Google points to Apache. Apache denies that the code Oracle posted is from Apache. Oracle has to go to Apache and get documents. Even if the provided documents confirm what Apache says is true, its a win for Oracle because its not Oracle's word against Google, but shows clear evidence that Google's code isn't based on Apache. The point is that the absence of a 'smoking gun' also works in Oracle's favor.
And it gets better. Depending on what they (Oracle ) find, you can bet that they will go after the commiter's personal e-mail seeking out of channel communications on this topic. Assuming that these people didn't already delete them. And yes, everyone knows that whenever you have something like Apache, there are also out of channel communications. Especially on delicate topics such as this....
Follow the source code
> Oracle is going after the Apache Software Foundation .. with a subpoena demanding they surrender a raft of communications with Google, plus other documents on the source code of ASF's Project Harmony ..
If the source code is already available, then why can't they point to the offending lines-of-code, or are they pulling a SCO here ...
> Oracle wants written proof that Google and ASF knew there were restrictions on what Google could do with Harmony in Android and that people looked for ways to bend the rules or just break them.
ASF to Google: are we compliant with the license.
Google to ASF: Lets make sure we're not violating the license.
Oracle: See, proof positive that they are in violation.
According to this logic, anytime someone consults a lawyer over the terms of a license, then this constitutes proof that they are in collusion to violate the license. In that case the entire legal process is in doubt.
Re: proof that they are in collusion
There is *some* point in Oracle demonstrating that the subject came up between Google and ASF. It would establish that any violation was "knowing" and therefore subject to triple damages.
However, your basic point stands. It must be possible for folks to make an effort to stay legal without that effort being a thought-crime. This is sufficiently obvious that I'd expect the court to give Oracle's lawyers a good slap if they try and argue for this little catch-22.
re: Re: proof that they are in collusion
There is clear reason for Oracle to demonstrate that Google and ASF knowingly acted inappropriately. I doubt that they are looking for any conversation stating that they need to stay compliant. They are looking for actual collusion. Such as:
"That bit of code not compliant."
"I know, but no one will notice."
doperative... its not that simple.
In a lawsuit Oracle only gets one bite at Google and there's a lot of money on the table....
Oracle already got the judge to shoot down Google's claims that their interpretation of what Sun's lawyers wrote meant that they could do what they did. (Wording of the patents ...)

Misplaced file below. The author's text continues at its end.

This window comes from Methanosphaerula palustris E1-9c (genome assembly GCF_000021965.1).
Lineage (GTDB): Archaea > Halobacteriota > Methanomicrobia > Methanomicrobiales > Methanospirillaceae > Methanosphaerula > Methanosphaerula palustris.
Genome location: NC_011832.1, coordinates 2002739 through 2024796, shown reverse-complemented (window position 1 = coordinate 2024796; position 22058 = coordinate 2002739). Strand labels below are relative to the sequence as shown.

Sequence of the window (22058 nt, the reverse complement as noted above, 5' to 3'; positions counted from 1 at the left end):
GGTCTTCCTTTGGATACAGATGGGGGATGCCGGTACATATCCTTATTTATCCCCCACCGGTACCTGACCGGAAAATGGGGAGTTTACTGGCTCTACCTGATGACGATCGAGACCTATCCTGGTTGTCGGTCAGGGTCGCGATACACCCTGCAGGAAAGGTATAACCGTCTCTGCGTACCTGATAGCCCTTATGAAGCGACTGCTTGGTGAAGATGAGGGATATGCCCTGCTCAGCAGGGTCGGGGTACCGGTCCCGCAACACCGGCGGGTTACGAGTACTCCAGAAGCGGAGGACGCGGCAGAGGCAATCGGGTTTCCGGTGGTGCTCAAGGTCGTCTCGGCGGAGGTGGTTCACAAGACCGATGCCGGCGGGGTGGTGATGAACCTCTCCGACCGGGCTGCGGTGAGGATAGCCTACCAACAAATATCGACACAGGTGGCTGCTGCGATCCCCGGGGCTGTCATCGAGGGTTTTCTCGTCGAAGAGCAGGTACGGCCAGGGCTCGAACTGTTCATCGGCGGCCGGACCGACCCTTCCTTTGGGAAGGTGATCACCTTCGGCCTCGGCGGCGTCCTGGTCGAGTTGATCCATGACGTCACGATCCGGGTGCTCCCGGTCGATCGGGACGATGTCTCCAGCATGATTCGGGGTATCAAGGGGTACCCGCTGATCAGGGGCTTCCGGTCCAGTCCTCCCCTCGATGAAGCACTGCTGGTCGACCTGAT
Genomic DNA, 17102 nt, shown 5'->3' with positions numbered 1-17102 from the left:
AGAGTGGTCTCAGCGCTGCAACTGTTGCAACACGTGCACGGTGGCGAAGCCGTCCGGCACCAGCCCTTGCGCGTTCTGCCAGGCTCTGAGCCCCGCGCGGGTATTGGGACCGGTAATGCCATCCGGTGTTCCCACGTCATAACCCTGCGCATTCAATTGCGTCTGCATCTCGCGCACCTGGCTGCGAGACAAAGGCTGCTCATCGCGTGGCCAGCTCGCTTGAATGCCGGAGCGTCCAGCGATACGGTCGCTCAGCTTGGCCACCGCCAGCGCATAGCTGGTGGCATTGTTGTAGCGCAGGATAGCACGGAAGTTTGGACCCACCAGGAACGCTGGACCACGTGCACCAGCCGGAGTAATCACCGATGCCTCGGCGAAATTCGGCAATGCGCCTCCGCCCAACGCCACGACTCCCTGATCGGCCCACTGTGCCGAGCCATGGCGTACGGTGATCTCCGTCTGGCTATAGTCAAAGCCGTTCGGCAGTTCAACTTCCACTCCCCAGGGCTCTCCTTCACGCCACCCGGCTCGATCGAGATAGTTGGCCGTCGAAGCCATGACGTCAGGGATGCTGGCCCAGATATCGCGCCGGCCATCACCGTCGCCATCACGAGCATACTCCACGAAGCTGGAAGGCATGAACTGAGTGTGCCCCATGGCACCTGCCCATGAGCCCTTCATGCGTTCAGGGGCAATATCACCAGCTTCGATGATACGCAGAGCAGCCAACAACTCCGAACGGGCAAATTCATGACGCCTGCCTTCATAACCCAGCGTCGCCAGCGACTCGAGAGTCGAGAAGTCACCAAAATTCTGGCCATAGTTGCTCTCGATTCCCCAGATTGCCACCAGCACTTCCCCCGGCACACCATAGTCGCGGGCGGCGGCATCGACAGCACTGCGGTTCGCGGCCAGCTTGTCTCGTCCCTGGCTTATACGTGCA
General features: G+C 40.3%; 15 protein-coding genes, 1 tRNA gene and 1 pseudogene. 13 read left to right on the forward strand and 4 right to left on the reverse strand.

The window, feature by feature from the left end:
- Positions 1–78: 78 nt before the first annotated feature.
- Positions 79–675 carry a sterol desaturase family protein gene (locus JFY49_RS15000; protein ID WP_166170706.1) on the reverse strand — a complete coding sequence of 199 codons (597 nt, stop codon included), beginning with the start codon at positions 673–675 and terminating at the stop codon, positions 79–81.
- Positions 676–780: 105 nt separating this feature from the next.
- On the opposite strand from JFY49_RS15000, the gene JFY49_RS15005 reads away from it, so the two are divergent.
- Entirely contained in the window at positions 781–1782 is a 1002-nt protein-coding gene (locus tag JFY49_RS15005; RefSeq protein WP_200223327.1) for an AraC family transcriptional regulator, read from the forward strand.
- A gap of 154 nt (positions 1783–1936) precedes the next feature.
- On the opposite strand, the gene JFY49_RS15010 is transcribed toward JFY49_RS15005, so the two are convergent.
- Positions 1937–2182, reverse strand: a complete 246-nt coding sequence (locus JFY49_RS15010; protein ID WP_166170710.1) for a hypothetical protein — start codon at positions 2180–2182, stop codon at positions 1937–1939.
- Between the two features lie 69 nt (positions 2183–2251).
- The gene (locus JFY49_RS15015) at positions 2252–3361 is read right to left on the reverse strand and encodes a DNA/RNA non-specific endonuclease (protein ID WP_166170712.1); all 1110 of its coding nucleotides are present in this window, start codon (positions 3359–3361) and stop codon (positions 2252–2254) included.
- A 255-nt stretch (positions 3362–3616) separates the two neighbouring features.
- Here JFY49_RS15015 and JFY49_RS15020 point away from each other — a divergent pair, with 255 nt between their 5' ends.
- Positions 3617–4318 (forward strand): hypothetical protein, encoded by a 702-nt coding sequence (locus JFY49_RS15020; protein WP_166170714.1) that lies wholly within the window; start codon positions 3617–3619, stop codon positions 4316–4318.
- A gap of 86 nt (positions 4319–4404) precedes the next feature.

Now Oracle has to take out the 'Apache defense'.
Oracle has to go through the motions and do their due diligence to counter everything that Google claimed as part of their defense.
If you go back and read Google's initial and then subsequent responses to Oracle's complaint, Oracle has to address all of the issues.
If Oracle finds anything... Its bad for Google. And yes, punitive damages would apply.
Take down Google?
Everybody wants to take down Google and they will all FAIL. Amen!
it's always been about licencing, Orace dont have the copyrights involved
Getting the feeling Oracle just started to understand you can't win a copyright case if someone else owns the copyrights. So time for the backup plan, licensing.
It's always been a licensing dispute, the long standing refusal of Sun (now Oracle) to license full strength Java for mobile devices, the ongoing blocking of Harmony, Google prescient avoidance of restrictive Java licences.
If Oracle believe they'll find Google admitting they're covered by an Oracle licence they haven't look hard enough at Google's past behaviour. What they'll actually find is the proof of just how carefully license issues were avoided. If oracle then continue with the attack, buy shares in popcorn, it's going to be hilarious watching the aimless flailing in court.
@Paul Shirley... right church, wrong pew.
Look I'll cut to the chase.
Oracle owns the copyrights.
Oracle wants Google to license Java ME since Dalvick ?sp? is clearly a derivative work that Google did so that they could avoid the Java ME license.
The game hasn't even started and most likely Google will settle before trial depending on how discover wins out. In the end, it doesn't matter. Google will have gotten what they wanted out of it... Of course the interesting thing is after Oracle wins from Google, which of the Telco's manufacturers are next and which ones will then sue Google who should have indemnified them....
Oracle dont own what their suing over, the rest doesn't matter
No, Oracle own a big pile of Java copyrights. They don't own Harmony copyrights. They dont own PolicyNodeImpl.java.
Unfortunately (for them) the law says you only get to sue for copyright infringement over copyrights you own. Not copyrights someone else owns and so far they've not shown convincing evidence Google has used anything Oracle actually own without an appropriate licence.
Oracles problem is they also can't seem to find any licenced use that would drag Google into their net.
There's a reason Oracle started with patents: they don't have much else and their structure and interface claims are doomed to failure in the AFC test.